In the moments after its Super Bowl halftime headlining performance, Maroon 5 had to consider the cold reality that it was just upstaged by Travis Scott’s comet, Big Boi’s prodigious fur coat and SpongeBob SquarePants.
A Who’s Who of artists turned down an opportunity to perform Sunday at the Super Bowl showcase in a civil-rights protest. But Maroon 5, a band never noted for its socially conscious approach to profit-making opportunities, stepped into the vacuum to put on an empty-calorie display of corporate-pop competence.
The Adam Levine-led septet performed a snippet of its most recent hit, “Girls Like You.” But notably absent was rapper Cardi B, who was featured on the 2018 No. 1 single. She was among the A-list artists who declined to perform in solidarity with former NFL player Colin Kaepernick. The bi-racial quarterback has not played in the NFL since the 2016 season, in which he kneeled during the national anthem in protest of police brutality against people of color.
The artists who weren’t there overshadowed those who actually did perform. In contrast to recent high-wattage headliners such as Lady Gaga and Beyonce, and a list of Super Bowl boycotters -- including Rihanna, Cardi B, Outkast’s Andre 3000, Mary J. Blige, Usher, Lauryn Hill and Nicki Minaj -- Maroon 5 felt like a hand-me-down.
Travis Scott and Outkast’s Big Boi were given only brief cameos, but they fared much better. Levine’s band packed a half-dozen of its hits into the set medley-style, but were upstaged by Scott, who arrived on a virtual comet after being introduced by perhaps the greatest cartoon emcee of all-time -- SpongeBob SquarePants.
Big Boi managed to squeeze in the hook for his Outkast hit “The Way You Move,” but his fur coat was garish enough to provoke a nationwide PETA protest all by itself. Finally, Levine ripped off his shirt to reveal an impressive array of tattoos, but the strip tease wasn’t enough to salvage one of the most inconsequential halftime performances since Up With People.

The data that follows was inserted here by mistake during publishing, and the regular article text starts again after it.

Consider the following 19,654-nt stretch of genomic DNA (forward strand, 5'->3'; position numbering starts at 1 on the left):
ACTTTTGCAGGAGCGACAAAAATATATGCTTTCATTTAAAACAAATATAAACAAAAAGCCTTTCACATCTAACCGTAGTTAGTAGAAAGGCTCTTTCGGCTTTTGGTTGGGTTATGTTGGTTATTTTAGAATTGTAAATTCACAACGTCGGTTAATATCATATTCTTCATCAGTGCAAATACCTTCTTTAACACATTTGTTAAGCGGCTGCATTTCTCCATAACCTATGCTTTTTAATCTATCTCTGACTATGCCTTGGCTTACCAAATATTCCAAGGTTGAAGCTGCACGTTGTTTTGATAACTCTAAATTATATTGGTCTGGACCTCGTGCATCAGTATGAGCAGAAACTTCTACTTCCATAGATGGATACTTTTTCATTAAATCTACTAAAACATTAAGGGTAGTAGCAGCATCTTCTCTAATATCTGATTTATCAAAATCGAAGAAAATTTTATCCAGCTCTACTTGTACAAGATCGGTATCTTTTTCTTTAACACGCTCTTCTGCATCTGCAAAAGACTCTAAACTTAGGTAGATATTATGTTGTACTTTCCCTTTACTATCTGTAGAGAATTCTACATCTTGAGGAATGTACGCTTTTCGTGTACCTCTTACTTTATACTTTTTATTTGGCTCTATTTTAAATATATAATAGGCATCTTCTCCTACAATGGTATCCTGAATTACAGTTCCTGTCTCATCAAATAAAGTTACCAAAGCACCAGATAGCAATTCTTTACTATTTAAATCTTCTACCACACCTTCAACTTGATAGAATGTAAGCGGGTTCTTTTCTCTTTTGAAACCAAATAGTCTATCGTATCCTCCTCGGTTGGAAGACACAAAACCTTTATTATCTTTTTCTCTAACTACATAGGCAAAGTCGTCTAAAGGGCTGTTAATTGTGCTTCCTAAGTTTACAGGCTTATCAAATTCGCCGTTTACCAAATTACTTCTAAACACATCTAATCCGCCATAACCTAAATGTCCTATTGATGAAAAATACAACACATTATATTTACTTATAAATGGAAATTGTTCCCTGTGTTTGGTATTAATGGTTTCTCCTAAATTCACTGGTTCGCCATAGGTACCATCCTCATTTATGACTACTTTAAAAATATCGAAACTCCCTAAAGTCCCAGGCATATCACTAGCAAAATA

For years the Super Bowl had been seen as a you-exploit-us, we’ll-exploit-you quid pro quo between artists (who play for free) and the National Football League (which provides a 12-minute international showcase for the performers in front about 100 million viewers). Artists have seen significant boosts in sales of recorded music after performing: Last year, Justin Timberlake saw sales zoom 534 percent after his headlining appearance, and in 2017 Lady Gaga benefited from a 1,000 percent boost.
But this year, even if Maroon 5 sees a sales uptick, the inconsequence of its performance will overshadow all. Levine’s crew was criticized for accepting an offer that so many other artists had declined, and its performance only underlined its credentials as a band with more play-it-safe hits than scruples.
Gladys Knight, the Atlanta-born soul great, was in superb form as she sang the Super Bowl national anthem Sunday. Dramatic orchestral flourishes didn’t diminish Knight’s gliding rendition, smooth yet tinged with her trademark soul. At 74, the singer seemed not to have lost an inch of range, as she sang with understated grace before belting out the closing “brave.”
R&B duo Chloe X Halle – Atlanta sisters Chloe and Halle Bailey – performed “America the Beautiful” as a duet, merging their voices to powerful effect at the close.